manner of a peasant. In other words, in this
passage we’re seeing God humbling himself in the humbling of His Son for our
sakes. It’s a glorious picture of what God does for us in the gospel.

Whatever it takes, He does. Whatever it costs, He pays. Wherever He has to go,
He goes. Whatever He has to bear, He bears.

The Savior, you see, from the very moment of His
birth begins to personally experience the humiliation that we experience because
of our sin, but which He does not experience because of His sin (because
He has no sin). He accepts this experience of humiliation because He is living
for us in our place. So every calamity that His people experience because of
sin, He experiences. And every disappointment that His people experience because
of sin, He experiences. And every rejection that His people experience, He
experiences. He accepts our deserved consequences for sin and lives in
humiliation all His life so that He can then crown that humiliating life with a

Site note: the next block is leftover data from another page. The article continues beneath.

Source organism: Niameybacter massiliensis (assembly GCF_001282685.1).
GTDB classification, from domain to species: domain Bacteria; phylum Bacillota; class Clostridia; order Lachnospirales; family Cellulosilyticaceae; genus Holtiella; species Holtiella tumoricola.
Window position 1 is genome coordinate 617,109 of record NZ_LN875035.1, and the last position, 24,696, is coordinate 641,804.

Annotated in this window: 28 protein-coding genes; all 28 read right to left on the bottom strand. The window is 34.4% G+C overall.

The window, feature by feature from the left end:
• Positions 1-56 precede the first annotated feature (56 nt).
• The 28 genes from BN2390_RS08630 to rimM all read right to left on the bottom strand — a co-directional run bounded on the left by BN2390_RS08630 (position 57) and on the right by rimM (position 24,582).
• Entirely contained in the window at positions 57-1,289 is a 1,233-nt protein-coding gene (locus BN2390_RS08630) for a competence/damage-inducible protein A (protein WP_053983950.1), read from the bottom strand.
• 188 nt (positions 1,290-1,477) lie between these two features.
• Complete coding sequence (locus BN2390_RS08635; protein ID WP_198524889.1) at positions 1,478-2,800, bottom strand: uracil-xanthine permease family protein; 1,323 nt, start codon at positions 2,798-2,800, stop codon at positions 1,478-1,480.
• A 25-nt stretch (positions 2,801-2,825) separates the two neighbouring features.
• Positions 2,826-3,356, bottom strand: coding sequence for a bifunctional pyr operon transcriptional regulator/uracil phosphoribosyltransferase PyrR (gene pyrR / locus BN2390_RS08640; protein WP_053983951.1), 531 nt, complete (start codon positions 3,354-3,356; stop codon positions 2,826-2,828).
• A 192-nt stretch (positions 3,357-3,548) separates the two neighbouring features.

humiliating death because of the greatness of God’s love for people who don’t
give a hoot about Him. That’s the gospel. And we see it displayed here.

But don’t we also see the character of God’s
humility? That’s a striking phrase to use, but I think I’m right to say this
passage displays the humility of God.
He humbles himself in the humbling of
His Son for our sakes, and so when He calls us to humility He is not calling us
to do something which He himself has not already done himself, and which He is
not prepared to do, or something that is inconsistent with His own character and
His own glory. When He calls on you to be humble in the way that you relate to
people who don’t care about you, He can say, ‘You know, if you don’t know how to
do that, watch Me. Watch how I — the God who brought this world into being —